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  1. Sea Dogs: Privateers, Plunder and Piracy in the Elizabethan Age by Neville Williams, 1975-10-23
  2. Sir Walter Raleigh: Being a True and Vivid Account of the Life and Times of the Explorer, Soldier, Scholar, Poet, and Courtier--The Controversial Hero of the Elizabethan Age by Raleigh Trevelyan, 2004-10-01

61. Shakespeare Biography
The Elizabethan age, then, was an age of Discovery of scientific knowledge, and theexploration of human Nevertheless, the elizabethans also recognized that the
Complete List of Enotes: Antony and Cleopatra As You Like It Awakening, The Beowulf Brave New World Canterbury Tales, The Coriolanus Crucible, The Dante's Inferno Farewell to Arms, A For Whom the Bell Tolls Frankenstein Grapes of Wrath, The Great Expectations Great Gatsby, The Hamlet Heart of Darkness Hemingway's Short Stories Henry IV, Part I Huckleberry Finn Iliad, The Jane Eyre Julius Caesar King Lear Lord of the Flies, The Macbeth Merchant of Venice Midsummer Night's Dream Moby Dick Much Ado About Nothing Odyssey, The Oedipus Trilogy, The Of Mice and Men Old Man and the Sea, The Othello Poe's Poetry Poe's Short Stories Pride and Prejudice Richard III Romeo and Juliet Scarlet Letter, The Sonnets Sun Also Rises, The Tale of Two Cities, A Tempest, The The Catcher in the Rye To Kill a Mockingbird Twelfth Night Wuthering Heights Shakespeare Home Shakespeare Plays Shakespeare's Sonnets Shakespeare Essays ... Shakespeare Quotes
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See Also: Shakespeare Biography
Essay on Shakespeare's Life and Times
Shakespeare Timeline

A timeline of Shakespeare's life.

62. [EMLS SI 9 (January, 2002):4.1-11 Impostors, Monsters, And Spies: What Rogue Lit
is easy for our scienceimmersed age to misread investigative reporting, and in explorationliterature, pamphlets most accessibly where elizabethans fret about

Impostors, Monsters, and Spies: What Rogue Literature Can Tell us about Early Modern Subjectivity
Linda Woodbridge
Pennsylvania State University
Woodbridge, Linda. "Imposters, Monsters, and Spies: What Rogue Literature Can Tell us about Early Modern Subjectivity." Early Modern Literary Studies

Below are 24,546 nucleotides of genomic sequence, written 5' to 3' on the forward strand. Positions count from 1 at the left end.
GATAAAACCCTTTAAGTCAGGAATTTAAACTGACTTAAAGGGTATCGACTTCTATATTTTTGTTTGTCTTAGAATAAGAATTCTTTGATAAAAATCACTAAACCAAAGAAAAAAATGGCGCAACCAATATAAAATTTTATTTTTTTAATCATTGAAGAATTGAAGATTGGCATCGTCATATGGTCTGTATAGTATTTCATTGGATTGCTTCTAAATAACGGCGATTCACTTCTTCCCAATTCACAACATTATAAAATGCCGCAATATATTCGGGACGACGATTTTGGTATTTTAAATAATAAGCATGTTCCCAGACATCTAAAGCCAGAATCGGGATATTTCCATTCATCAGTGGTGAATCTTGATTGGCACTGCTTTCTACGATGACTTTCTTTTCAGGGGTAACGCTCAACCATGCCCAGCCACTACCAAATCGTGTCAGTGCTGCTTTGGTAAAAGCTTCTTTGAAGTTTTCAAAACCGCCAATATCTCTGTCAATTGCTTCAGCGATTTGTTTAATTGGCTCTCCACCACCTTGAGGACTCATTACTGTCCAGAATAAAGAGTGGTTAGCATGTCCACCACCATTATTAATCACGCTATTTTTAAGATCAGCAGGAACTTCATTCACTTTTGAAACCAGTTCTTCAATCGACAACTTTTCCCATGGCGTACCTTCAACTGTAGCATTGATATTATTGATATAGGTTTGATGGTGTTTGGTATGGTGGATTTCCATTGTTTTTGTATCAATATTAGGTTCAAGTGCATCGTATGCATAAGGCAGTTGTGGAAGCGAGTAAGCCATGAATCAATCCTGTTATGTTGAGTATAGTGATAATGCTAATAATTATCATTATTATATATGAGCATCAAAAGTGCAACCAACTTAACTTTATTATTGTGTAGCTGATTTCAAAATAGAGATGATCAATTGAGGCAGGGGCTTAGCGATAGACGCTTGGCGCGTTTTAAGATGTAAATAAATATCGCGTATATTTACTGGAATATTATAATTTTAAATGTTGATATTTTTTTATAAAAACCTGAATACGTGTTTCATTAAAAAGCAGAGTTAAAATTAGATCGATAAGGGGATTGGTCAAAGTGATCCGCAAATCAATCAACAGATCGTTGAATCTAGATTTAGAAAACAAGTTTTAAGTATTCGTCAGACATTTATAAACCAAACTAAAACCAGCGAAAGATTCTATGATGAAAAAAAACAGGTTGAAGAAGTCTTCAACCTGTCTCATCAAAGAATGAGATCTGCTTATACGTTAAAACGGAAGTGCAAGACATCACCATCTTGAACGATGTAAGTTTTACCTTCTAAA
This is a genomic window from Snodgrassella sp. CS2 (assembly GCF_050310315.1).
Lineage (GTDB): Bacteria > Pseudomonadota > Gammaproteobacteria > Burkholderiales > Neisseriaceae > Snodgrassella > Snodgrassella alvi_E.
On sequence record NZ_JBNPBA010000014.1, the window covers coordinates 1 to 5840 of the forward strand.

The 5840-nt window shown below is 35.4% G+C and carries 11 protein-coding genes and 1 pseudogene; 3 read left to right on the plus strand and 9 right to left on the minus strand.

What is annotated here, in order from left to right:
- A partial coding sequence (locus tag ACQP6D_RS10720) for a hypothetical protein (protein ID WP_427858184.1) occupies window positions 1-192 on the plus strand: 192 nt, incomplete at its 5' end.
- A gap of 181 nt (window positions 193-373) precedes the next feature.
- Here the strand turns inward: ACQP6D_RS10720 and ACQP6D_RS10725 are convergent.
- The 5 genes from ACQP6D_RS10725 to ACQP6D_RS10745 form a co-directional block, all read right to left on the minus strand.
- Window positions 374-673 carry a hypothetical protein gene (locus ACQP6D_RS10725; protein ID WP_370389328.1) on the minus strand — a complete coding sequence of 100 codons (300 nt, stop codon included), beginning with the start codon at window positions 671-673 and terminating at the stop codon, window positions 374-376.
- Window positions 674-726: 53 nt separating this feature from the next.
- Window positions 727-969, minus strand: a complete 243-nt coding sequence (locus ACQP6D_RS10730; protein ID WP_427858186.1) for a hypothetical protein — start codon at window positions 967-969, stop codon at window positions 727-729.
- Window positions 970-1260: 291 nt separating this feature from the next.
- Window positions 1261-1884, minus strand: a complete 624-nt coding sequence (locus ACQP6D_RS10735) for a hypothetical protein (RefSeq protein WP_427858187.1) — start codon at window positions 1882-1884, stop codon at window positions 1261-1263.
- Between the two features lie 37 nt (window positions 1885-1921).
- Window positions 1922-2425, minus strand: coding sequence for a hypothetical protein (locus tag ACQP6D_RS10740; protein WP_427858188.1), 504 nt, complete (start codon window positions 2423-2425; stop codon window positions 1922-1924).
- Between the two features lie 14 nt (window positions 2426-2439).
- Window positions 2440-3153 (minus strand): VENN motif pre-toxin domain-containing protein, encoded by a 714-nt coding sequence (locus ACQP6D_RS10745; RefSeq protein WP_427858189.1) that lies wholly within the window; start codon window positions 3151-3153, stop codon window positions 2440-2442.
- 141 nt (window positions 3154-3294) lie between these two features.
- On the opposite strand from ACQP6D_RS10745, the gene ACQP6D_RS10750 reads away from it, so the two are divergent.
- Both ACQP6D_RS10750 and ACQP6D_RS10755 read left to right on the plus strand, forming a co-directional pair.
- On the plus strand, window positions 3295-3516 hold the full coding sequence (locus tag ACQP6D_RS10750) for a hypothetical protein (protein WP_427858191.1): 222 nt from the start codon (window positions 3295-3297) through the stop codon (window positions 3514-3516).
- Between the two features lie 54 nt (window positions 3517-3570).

• In his rogue warning A Caveat for Common Cursetors
    Another notable feature of Harman's story about Nicholas Jennings is the unmasking of an impostor. Jennings is not only a phony epileptic, he is even a phony vagrantas Harman eventually discovers, Jennings actually owns a home! That the unmasking of imposture, the shining of a bright light onto occulted identities and hidden practices, is a crucial trope in the period says much about subjectivity. Many theorists have noted in the early modern period a changing subjectivity, a new interiority. Puritans saw God by their own inner light, diary-keeping flourished, household architecture began evolving private rooms. People had secret inner selves to protect, as never before. I think this new subjectivity is intimately connected with the age's preoccupation with imposture.
    The genre in which Harman wrote, which posterity has dubbed rogue literature, consisted of warnings to the public against petty crimes and tricks of street people, mainly in a comic vein, with a thin veneer of moralizing. The promise of disclosure animates the whole genre. Robert Greene and other "cony-catching" writers claim to have infiltrated the criminal underworld to disclose its secrets to a vulnerable, non-streetwise public, and Ben Jonson's
  • 63. Books
    Northumberland (1973) Davies, DW, elizabethans Errant (1967 Guido, Antwerp in theAge of Reformation Prins, eds., American Beginnings exploration, Culture, and
    Books Consulted